Crist concedes Senate race in St. Pete listen11/03/10 Kate Bradshaw
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It wasn’t too long after polls closed that Florida’s US Senate contest went to Marco Rubio. As the Senator-elect’s victory party roared through the evening, the party for another candidate in that race – Florida governor Charlie Crist – took on a calmer tone. The governor gave a short and sweet concession speech to dozens of supporters at a posh ballroom in the Renaissance Vinoy in Crist’s hometown of St. Petersburg.
It’s the same venue at which Crist held his victory party four years ago when he won the race for governor, but there’s one striking difference. The enormous ballroom where Crist delivered an exuberant acceptance speech is cut in half by ceiling-high room dividers. Nobody is too surprised when the results of the senate race are made official, though supporters like Don Andrews of Seminole are holding out hope until the last minute.
"The underdog always wins, that's why I'm here for Charlie."
Around 8:45, Charlie Crist ascends the stage, flanked by family, supporters, and campaign staff.
"I want to let you know, I called Senator-elect Rubio and I wished him well. God bless him and his family. I know that he will serve our state well and I congratulate him on his great victory tonight, we all should too. Congratulations, Senator."
His concession speech barely exceeds two minutes, and afterward he leaves the room without talking to the press. He’s heavy on gratitude, but the governor admits it’s been a funky year.
"This is the greatest state in the country. You're the greatest people in the world and you'll always have my heart. And I love you with every fiber in me and it's a tough night but there's a bright future ahead."
Another difference between this party and that of 2006, when Crist was a staunch Republican, is that the crowd seems to be more diverse. While many in attendance are Republicans, others identify themselves as independents and even Democrats. Independent Irene Pridgen, a volunteer with the campaign, is another supporter who still believes Crist can win even as the tallies are pouring in for Rubio. She says her support for Crist has little to do with the politics of the two main parties.
"He's the only candidate I feel that has a heart in this race. He's not for the special interests. He's for everybody. It doesn't matter; race, creed, or color. He's just for the little man. He cares about poverty, he cares about all of the issues that I care about."
Instead of drawing a majority of votes, Crist drew cynicism from many on the left and the right after he dropped his Republican Party ties in late April. Both of his mainstream opponents painted him as an opportunist. But State Representative Darryl Rouson, a Democrat from St. Petersburg who supports Crist, says the people who are here supporting Crist are here out of disgust for the two-party system.
"You're seeing people that wanted to send an independent thinker who would do right by the people, not necessarily by party bosses."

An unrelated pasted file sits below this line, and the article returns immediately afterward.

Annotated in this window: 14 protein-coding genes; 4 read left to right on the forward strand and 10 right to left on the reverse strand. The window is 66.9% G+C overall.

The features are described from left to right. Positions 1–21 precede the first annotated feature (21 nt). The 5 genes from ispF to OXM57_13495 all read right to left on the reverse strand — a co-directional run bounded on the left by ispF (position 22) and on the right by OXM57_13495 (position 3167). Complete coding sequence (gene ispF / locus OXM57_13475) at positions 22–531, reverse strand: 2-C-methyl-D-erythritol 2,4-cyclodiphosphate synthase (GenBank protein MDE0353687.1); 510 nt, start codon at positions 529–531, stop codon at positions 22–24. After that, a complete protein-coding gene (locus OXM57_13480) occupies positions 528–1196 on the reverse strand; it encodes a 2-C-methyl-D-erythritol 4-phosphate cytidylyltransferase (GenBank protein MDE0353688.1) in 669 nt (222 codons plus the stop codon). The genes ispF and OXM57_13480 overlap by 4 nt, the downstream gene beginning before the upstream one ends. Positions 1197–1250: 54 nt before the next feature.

Rouson says that’s why he’s here, and not at a gathering for Democratic US Senate hopeful Kendrick Meek, who ended the night with 20 percent of the vote.
"I've not liked the extremes of either party. And, frankly, I've tended towards those individuals that I've built relationships with and come to respect as human beings. Individuals who care more about people than necessarily party politics."
Like his two major opponents, Crist ran a campaign that was based largely on attack ads. But he also crossed the state a number of times, shaking hands with everyone he could. Some say this earned him the reputation of the quintessential nice guy. State Senator Mike Fasano, a Republican from New Port Richey, has been a long-time Crist supporter. He says constantly engaging every Floridian Crist could was effective, but without the blessing of one of the monolithic political parties that dominate the public sphere, a nice-guy persona won’t cut it.
"He cares about the little guy and gal and I think he was able to deliver that message. Unfortuanately, though, when you're not a party candidate with the establishment of the Republican party or the establishment of the Democratic behind you and the millions of dollars that flow out of Washington, it's a tough battle."
Fasano adds that the fact that Crist got the press he did as a non-party candidate says a couple of things about Florida politics.
"You can run an independent candidate, like a Charlie Crist, and be effective. It also tells you that Florida may not be ready for someone that's not a Republican or a Democrat."
Supporter Jason Medina says there’s another factor at play in what some are calling Crist’s political downfall – timing.
"Here's a man who at one point was rumored to be the Vice President in the last Presidential election. When the economy was good, when ratings were high. But the second that ratings dropped, they left him. And he had a choice he either had to go by the script and basically change his platform, because he had a lot of leeway when the economy was good. And he decided to go independent."
But Representative Darryl Rouson says he doesn’t think it’s over for Crist quite yet.
"Well, God ain't through with Charlie yet. And I think the best thing is for him to take a little time. He's been in political office and on the hotseat for a long time. And he ought to relax a minute, listen to spirit. But I don't think he's through with public service. The calling was placed in him early in life which is why he's run and held public office for so long."
Crist’s first and only term as Florida governor ends in January.